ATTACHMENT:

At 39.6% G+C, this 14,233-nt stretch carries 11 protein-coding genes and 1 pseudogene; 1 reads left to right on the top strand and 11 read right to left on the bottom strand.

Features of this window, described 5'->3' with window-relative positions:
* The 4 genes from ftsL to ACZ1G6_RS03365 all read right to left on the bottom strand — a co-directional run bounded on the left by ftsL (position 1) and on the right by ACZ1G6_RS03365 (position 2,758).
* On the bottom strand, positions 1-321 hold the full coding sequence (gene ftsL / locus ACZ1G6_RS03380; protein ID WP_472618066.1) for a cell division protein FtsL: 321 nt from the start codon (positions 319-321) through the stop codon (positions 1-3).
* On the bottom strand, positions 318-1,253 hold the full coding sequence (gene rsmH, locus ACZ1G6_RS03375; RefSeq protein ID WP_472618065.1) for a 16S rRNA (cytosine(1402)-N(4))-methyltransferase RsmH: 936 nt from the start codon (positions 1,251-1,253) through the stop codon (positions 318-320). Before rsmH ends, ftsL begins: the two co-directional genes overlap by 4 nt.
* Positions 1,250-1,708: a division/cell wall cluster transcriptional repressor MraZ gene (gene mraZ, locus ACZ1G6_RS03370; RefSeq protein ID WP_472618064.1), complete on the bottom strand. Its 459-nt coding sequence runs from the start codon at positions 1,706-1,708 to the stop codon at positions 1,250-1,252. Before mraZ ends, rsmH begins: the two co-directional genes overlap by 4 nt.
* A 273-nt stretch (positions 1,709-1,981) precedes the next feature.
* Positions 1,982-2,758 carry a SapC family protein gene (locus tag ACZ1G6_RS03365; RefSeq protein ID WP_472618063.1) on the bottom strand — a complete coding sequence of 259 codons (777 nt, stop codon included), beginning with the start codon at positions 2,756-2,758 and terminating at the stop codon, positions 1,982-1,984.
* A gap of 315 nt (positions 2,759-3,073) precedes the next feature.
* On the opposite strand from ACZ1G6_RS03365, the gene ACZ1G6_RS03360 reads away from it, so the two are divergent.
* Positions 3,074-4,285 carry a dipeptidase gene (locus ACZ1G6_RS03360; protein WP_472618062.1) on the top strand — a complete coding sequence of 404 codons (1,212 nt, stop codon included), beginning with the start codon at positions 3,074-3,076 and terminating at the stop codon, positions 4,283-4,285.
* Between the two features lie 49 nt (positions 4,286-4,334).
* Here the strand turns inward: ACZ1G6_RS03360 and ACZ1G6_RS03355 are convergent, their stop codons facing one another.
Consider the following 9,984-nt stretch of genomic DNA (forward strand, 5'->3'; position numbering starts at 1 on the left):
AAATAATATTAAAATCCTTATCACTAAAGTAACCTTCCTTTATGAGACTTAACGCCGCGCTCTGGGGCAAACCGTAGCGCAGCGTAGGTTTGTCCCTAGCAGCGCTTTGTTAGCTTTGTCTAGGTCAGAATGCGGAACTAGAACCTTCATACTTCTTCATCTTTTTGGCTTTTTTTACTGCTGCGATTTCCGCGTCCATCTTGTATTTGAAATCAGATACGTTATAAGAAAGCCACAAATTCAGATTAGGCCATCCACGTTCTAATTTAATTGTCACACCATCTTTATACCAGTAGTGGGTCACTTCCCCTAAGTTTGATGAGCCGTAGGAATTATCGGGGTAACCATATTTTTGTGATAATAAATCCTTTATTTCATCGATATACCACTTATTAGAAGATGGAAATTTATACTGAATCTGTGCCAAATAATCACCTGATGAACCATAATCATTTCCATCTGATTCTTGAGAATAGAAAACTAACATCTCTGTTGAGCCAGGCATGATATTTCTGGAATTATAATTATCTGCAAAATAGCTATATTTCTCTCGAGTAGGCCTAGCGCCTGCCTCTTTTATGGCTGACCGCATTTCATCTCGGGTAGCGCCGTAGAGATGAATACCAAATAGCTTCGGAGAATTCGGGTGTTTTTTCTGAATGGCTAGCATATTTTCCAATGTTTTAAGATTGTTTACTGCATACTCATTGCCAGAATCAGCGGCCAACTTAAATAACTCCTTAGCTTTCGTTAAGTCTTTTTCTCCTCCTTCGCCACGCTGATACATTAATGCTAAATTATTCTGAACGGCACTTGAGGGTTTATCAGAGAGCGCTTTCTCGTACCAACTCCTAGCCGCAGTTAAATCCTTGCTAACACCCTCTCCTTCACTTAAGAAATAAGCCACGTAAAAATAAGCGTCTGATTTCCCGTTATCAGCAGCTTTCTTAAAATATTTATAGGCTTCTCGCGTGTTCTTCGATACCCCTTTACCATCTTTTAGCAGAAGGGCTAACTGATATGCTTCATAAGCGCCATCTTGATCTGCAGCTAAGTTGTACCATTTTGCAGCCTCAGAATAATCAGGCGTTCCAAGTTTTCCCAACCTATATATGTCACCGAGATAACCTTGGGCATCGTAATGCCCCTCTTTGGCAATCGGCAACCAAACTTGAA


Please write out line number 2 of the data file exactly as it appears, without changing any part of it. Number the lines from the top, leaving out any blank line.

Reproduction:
Features of this window, described 5'->3' with window-relative positions: